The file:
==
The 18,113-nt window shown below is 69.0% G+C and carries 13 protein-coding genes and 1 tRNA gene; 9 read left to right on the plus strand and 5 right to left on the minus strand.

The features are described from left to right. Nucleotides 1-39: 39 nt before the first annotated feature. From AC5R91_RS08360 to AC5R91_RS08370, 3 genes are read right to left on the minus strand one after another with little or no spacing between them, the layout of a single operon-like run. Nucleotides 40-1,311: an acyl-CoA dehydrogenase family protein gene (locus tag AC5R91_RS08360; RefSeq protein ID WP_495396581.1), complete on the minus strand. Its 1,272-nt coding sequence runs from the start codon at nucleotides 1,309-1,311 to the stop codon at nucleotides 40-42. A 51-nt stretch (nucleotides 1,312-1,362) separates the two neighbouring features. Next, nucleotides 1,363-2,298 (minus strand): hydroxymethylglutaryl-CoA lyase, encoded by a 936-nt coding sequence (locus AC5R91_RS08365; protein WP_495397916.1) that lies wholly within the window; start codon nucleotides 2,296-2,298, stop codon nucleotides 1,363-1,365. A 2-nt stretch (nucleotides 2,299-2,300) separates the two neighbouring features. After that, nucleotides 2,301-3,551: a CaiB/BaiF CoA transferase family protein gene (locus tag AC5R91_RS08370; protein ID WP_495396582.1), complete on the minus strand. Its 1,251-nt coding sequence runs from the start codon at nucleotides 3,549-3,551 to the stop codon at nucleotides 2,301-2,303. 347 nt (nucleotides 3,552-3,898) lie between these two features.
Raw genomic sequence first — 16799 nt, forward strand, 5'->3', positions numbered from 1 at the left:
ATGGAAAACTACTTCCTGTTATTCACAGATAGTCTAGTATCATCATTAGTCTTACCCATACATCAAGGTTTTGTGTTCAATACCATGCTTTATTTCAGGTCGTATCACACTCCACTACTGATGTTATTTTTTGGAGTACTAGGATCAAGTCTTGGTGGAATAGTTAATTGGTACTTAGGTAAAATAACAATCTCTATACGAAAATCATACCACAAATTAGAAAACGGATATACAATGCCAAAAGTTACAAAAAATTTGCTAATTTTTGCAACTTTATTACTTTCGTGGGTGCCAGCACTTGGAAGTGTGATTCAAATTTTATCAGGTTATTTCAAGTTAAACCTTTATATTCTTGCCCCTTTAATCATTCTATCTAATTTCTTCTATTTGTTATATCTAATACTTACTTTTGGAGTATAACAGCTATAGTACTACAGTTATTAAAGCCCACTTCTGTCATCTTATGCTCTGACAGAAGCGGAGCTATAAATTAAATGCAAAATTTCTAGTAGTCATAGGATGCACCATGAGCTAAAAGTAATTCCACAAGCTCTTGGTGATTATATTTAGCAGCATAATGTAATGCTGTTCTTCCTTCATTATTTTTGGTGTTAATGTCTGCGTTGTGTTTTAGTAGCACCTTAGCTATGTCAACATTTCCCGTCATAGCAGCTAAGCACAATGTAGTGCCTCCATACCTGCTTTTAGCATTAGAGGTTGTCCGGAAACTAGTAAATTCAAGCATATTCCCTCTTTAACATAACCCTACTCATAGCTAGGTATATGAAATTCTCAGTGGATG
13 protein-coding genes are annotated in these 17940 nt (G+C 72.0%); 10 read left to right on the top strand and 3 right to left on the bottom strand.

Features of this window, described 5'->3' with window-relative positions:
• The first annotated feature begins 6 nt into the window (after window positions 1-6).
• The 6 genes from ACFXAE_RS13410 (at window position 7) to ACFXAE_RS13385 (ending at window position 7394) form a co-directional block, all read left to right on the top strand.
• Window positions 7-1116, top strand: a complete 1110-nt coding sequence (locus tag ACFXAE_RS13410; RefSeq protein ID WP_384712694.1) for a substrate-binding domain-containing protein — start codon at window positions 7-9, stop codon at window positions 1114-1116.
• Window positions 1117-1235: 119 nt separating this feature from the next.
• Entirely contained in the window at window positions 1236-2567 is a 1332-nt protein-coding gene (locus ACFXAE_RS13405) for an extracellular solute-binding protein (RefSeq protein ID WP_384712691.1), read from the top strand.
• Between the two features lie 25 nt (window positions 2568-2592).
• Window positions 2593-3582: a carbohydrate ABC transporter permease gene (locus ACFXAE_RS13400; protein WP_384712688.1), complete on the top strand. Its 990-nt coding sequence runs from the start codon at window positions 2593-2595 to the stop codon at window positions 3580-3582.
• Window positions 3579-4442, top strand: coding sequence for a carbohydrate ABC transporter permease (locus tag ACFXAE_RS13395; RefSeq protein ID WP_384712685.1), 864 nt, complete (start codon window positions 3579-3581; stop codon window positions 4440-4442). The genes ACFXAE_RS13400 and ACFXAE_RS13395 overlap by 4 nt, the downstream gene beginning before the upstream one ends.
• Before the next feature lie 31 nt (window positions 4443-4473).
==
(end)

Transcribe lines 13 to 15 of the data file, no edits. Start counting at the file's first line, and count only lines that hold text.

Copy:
• Window positions 2593-3582: a carbohydrate ABC transporter permease gene (locus ACFXAE_RS13400; protein WP_384712688.1), complete on the top strand. Its 990-nt coding sequence runs from the start codon at window positions 2593-2595 to the stop codon at window positions 3580-3582.
• Window positions 3579-4442, top strand: coding sequence for a carbohydrate ABC transporter permease (locus tag ACFXAE_RS13395; RefSeq protein ID WP_384712685.1), 864 nt, complete (start codon window positions 3579-3581; stop codon window positions 4440-4442). The genes ACFXAE_RS13400 and ACFXAE_RS13395 overlap by 4 nt, the downstream gene beginning before the upstream one ends.
• Before the next feature lie 31 nt (window positions 4443-4473).